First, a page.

It is not only able to query the logs but you can use it to push the results to SQL database and many other supported data-sources (CSV, XML, …), e.g.

C:\Program Files (x86)\Log Parser 2.2>logparser “SELECT * INTO iisLogs FROM c:\temp\logs\*.log ” -i:iisw3c -o:SQL -server:localhost -database:MyLogs -username:sa -password:sa -createTable: ON

Note: If you want a plain import of log to DB (without any filtering, projection or aggregation) consider using Import Flat File… wizard from SQL Management Studio for better performance. If you want to use LogParser for feeding your DB, check the transactionRowCount option to batch uploaded rows into single transcation (e.g. -transactionRowCount:-1)

Is there any GUI for LogParser?

LogParser itself has always been a command-line utility. As an alternative it has a COM API which allows you to use it from your application. This API has been used to produce several GUIs which make the use of LogParser much easier:

  • Microsoft LogParser Studio (download) is a Microsoft product which brings not only the GUI itself but is shipped with many (181) pre-defined query templates for different log types.
    2017-11-28_2-46-39
  • Log Parser Lizard GUI is another free tool (with a paid Pro edition) produced outside Microsoft which might be even more powerful. I haven’t tested it yet but it looks promising for those of you who need to play with the logs on daily basis.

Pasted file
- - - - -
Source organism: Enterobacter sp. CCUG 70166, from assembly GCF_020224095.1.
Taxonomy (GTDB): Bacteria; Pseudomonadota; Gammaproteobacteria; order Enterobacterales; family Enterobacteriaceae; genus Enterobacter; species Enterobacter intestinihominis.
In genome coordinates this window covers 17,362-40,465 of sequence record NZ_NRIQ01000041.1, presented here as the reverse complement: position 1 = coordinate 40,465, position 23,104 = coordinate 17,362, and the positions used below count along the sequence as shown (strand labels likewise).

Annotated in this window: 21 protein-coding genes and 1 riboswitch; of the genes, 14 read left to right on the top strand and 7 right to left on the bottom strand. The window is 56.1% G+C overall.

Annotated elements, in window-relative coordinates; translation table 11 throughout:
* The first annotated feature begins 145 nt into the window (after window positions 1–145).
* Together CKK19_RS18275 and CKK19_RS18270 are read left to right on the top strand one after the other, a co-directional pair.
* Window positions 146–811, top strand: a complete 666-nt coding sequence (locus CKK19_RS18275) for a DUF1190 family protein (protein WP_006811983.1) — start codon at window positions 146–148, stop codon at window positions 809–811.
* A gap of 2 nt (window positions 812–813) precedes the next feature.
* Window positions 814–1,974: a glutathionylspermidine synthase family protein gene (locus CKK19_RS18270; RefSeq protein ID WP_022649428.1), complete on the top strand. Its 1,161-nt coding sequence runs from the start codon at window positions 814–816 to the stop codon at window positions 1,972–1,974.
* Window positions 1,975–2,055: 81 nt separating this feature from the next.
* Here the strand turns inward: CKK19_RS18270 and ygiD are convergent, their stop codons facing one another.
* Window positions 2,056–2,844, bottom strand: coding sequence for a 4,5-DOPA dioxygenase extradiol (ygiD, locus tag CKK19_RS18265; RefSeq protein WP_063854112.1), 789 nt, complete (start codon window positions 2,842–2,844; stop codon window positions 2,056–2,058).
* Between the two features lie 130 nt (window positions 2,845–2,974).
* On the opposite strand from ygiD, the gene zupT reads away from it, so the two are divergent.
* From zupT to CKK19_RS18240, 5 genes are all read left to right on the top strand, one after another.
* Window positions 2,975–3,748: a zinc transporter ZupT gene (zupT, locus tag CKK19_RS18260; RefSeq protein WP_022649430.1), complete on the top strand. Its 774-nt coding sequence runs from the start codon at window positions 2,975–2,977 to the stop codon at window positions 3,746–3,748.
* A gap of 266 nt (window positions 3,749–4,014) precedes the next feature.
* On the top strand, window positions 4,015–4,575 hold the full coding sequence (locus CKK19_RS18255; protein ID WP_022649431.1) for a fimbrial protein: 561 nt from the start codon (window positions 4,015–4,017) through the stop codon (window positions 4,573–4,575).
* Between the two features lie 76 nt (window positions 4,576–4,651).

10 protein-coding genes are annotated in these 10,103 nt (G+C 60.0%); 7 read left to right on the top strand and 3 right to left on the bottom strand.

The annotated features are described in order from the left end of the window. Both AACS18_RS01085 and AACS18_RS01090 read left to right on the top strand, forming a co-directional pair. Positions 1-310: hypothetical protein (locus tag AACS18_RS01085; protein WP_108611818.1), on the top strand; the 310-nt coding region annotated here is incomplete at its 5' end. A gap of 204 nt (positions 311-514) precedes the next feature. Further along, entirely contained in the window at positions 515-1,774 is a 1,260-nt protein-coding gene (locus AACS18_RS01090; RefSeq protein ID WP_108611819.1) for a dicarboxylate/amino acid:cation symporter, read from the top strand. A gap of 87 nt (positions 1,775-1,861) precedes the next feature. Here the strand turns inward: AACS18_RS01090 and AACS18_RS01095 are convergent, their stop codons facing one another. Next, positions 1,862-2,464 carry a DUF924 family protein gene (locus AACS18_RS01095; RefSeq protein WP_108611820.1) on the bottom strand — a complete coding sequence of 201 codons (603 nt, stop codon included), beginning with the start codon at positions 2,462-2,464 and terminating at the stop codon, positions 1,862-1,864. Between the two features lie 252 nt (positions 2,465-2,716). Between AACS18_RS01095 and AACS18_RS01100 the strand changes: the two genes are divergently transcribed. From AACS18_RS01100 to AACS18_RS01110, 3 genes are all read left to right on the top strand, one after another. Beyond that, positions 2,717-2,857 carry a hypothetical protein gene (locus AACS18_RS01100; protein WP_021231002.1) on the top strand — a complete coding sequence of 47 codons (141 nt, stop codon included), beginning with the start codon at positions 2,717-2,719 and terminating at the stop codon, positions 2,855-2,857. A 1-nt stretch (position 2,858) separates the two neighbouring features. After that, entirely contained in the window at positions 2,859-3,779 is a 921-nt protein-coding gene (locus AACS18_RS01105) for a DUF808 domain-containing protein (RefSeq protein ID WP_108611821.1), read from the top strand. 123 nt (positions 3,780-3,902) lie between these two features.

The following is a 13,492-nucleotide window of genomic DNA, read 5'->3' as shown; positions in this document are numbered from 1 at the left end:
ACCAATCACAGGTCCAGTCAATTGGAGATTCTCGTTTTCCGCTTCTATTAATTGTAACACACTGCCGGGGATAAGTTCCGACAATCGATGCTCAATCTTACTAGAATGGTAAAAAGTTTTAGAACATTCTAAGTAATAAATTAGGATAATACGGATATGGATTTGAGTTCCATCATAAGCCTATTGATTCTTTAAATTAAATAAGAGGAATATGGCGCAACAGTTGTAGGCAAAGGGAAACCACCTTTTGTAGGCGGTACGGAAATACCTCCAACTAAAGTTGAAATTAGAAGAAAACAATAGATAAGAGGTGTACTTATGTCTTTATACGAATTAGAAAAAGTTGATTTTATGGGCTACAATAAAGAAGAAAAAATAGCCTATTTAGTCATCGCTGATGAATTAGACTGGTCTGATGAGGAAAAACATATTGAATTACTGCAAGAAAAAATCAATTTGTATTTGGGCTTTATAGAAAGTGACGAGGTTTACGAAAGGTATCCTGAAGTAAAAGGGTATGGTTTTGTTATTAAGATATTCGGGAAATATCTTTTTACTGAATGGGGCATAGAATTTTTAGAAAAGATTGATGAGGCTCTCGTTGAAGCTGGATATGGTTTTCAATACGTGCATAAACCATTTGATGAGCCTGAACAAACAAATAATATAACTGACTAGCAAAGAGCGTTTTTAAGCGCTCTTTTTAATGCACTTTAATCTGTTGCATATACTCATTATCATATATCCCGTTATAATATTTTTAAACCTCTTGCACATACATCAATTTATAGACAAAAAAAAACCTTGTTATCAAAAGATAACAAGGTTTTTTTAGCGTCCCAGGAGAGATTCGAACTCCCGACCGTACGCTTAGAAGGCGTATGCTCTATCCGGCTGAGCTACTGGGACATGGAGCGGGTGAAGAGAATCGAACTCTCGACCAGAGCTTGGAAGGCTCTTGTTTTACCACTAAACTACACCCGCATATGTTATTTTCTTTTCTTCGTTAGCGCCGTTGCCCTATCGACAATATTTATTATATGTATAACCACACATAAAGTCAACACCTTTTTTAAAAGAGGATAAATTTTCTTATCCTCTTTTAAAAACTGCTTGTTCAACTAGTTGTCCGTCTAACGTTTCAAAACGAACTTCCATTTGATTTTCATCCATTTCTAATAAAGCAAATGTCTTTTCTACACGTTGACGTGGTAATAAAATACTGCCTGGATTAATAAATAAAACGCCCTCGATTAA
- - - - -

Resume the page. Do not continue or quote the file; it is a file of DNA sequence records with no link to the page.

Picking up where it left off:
References

You might find following links useful when starting to play with LogParser:

Conclusion to my #NoResharper challenge with Visual Studio 2017

With Visual Studio 2017 being released earlier this year I decided to go for my regular #NoResharper challenge. With every single major version of VS I try to use it without Resharper to find the best setup for me. In general I like the coding productivity boosts Resharper gives me but I hate the way it takes over basic VS features completely and the performance & stability drop it brings. Therefore I regularly try to find a light-weight alternative to R# by using plain VS with only a few reliable extensions.

In the past I used to use Resharper heavily – it was definitely a “must-have” with Visual Studio .NET and Visual Studio 2003. The VS 2005 came with refactorings and I was satisfied working without Resharper till VS2013 when I gave R# another try. There were so many useful productivity boosts not covered by Visual Studio itself or any other stable and light-weight extension (unbeatable T-navigation, Go to definition, Introduce and initialize a field from constructor parameter, Adjust namespaces, etc.). R# returned to my box to better support modern development techniques (IoC/DI, unit-testing, …).

With Visual Studio 2017, it’s improved T-navigation (Go to…), with the help of Roslyn-based refactorings (e.g. Roslynator) and continual updates with new productivity improvements I decided to go without Resharper and after 10 months I can confirm I’m still happy with this decision.

My current Visual Studio setup consists of:

When I check this list of extensions it really seems I might be able to live with plain VS without any major pain! The biggest surprise for me came when I was gathering these items from VS and realized that the Roslynator extension is disabled. (I disabled it after installing the VS2017 15.3 update to test the new Refactorings, Code Generation and Quick Actions.)

UPDATE: If you miss CamelHumps, you might give the Subword Navigation extension a go.